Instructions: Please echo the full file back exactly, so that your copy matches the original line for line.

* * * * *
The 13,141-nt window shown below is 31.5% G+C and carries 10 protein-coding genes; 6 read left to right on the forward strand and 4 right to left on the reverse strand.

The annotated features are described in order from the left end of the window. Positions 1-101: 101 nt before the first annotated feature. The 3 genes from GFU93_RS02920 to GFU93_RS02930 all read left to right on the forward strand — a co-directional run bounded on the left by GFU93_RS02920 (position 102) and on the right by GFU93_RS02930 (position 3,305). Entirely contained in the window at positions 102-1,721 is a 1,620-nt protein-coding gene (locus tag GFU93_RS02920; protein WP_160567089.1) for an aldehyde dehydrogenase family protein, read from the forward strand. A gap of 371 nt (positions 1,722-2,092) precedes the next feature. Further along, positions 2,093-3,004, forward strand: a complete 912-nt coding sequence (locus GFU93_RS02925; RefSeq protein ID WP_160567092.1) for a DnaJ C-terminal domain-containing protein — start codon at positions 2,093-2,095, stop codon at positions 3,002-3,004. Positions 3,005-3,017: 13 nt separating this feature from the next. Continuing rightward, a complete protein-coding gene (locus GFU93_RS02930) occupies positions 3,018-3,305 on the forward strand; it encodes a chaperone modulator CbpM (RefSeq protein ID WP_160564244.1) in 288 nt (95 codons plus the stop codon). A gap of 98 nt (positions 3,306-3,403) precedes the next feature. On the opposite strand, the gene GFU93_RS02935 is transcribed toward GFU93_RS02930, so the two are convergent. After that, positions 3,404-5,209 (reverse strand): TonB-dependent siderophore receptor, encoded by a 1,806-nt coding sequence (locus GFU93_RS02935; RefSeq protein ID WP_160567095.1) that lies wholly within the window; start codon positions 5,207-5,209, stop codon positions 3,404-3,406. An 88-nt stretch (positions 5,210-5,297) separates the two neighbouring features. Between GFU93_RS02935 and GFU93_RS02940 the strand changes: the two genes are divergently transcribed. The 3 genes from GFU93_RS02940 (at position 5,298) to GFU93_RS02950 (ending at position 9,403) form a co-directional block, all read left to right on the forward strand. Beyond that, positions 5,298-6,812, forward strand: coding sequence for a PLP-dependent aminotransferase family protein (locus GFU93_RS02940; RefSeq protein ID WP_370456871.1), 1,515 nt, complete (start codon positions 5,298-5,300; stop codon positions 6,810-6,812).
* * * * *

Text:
The 13,141-nt window shown below is 31.5% G+C and carries 10 protein-coding genes; 6 read left to right on the forward strand and 4 right to left on the reverse strand.

The annotated features are described in order from the left end of the window. Positions 1-101: 101 nt before the first annotated feature. The 3 genes from GFU93_RS02920 to GFU93_RS02930 all read left to right on the forward strand — a co-directional run bounded on the left by GFU93_RS02920 (position 102) and on the right by GFU93_RS02930 (position 3,305). Entirely contained in the window at positions 102-1,721 is a 1,620-nt protein-coding gene (locus tag GFU93_RS02920; protein WP_160567089.1) for an aldehyde dehydrogenase family protein, read from the forward strand. A gap of 371 nt (positions 1,722-2,092) precedes the next feature. Further along, positions 2,093-3,004, forward strand: a complete 912-nt coding sequence (locus GFU93_RS02925; RefSeq protein ID WP_160567092.1) for a DnaJ C-terminal domain-containing protein — start codon at positions 2,093-2,095, stop codon at positions 3,002-3,004. Positions 3,005-3,017: 13 nt separating this feature from the next. Continuing rightward, a complete protein-coding gene (locus GFU93_RS02930) occupies positions 3,018-3,305 on the forward strand; it encodes a chaperone modulator CbpM (RefSeq protein ID WP_160564244.1) in 288 nt (95 codons plus the stop codon). A gap of 98 nt (positions 3,306-3,403) precedes the next feature. On the opposite strand, the gene GFU93_RS02935 is transcribed toward GFU93_RS02930, so the two are convergent. After that, positions 3,404-5,209 (reverse strand): TonB-dependent siderophore receptor, encoded by a 1,806-nt coding sequence (locus GFU93_RS02935; RefSeq protein ID WP_160567095.1) that lies wholly within the window; start codon positions 5,207-5,209, stop codon positions 3,404-3,406. An 88-nt stretch (positions 5,210-5,297) separates the two neighbouring features. Between GFU93_RS02935 and GFU93_RS02940 the strand changes: the two genes are divergently transcribed. The 3 genes from GFU93_RS02940 (at position 5,298) to GFU93_RS02950 (ending at position 9,403) form a co-directional block, all read left to right on the forward strand. Beyond that, positions 5,298-6,812, forward strand: coding sequence for a PLP-dependent aminotransferase family protein (locus GFU93_RS02940; RefSeq protein ID WP_370456871.1), 1,515 nt, complete (start codon positions 5,298-5,300; stop codon positions 6,810-6,812).